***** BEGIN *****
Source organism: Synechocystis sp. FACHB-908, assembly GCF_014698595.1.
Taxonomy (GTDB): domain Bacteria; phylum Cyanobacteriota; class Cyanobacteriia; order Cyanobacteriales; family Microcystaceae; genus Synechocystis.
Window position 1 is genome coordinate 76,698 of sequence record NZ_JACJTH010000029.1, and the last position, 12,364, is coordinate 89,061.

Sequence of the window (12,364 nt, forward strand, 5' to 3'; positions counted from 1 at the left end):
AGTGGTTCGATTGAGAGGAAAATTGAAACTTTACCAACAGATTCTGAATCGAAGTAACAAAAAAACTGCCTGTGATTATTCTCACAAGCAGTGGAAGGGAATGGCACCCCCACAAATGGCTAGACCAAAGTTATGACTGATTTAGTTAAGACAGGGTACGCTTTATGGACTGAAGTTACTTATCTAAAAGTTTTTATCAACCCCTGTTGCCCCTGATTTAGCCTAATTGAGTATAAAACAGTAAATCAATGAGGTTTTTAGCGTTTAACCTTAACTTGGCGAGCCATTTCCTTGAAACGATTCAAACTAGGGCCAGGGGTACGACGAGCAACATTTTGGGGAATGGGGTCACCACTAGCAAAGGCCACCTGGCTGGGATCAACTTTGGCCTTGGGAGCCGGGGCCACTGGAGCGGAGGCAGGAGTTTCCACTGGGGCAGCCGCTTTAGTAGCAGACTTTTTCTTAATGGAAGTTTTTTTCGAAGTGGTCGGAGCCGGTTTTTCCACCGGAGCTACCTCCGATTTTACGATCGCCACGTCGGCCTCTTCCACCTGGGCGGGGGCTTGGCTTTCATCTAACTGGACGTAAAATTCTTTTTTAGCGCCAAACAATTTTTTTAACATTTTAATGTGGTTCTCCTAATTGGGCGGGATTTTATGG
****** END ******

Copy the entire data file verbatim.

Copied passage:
Source organism: Synechocystis sp. FACHB-908, assembly GCF_014698595.1.
Taxonomy (GTDB): domain Bacteria; phylum Cyanobacteriota; class Cyanobacteriia; order Cyanobacteriales; family Microcystaceae; genus Synechocystis.
Window position 1 is genome coordinate 76,698 of sequence record NZ_JACJTH010000029.1, and the last position, 12,364, is coordinate 89,061.

Sequence of the window (12,364 nt, forward strand, 5' to 3'; positions counted from 1 at the left end):
AGTGGTTCGATTGAGAGGAAAATTGAAACTTTACCAACAGATTCTGAATCGAAGTAACAAAAAAACTGCCTGTGATTATTCTCACAAGCAGTGGAAGGGAATGGCACCCCCACAAATGGCTAGACCAAAGTTATGACTGATTTAGTTAAGACAGGGTACGCTTTATGGACTGAAGTTACTTATCTAAAAGTTTTTATCAACCCCTGTTGCCCCTGATTTAGCCTAATTGAGTATAAAACAGTAAATCAATGAGGTTTTTAGCGTTTAACCTTAACTTGGCGAGCCATTTCCTTGAAACGATTCAAACTAGGGCCAGGGGTACGACGAGCAACATTTTGGGGAATGGGGTCACCACTAGCAAAGGCCACCTGGCTGGGATCAACTTTGGCCTTGGGAGCCGGGGCCACTGGAGCGGAGGCAGGAGTTTCCACTGGGGCAGCCGCTTTAGTAGCAGACTTTTTCTTAATGGAAGTTTTTTTCGAAGTGGTCGGAGCCGGTTTTTCCACCGGAGCTACCTCCGATTTTACGATCGCCACGTCGGCCTCTTCCACCTGGGCGGGGGCTTGGCTTTCATCTAACTGGACGTAAAATTCTTTTTTAGCGCCAAACAATTTTTTTAACATTTTAATGTGGTTCTCCTAATTGGGCGGGATTTTATGG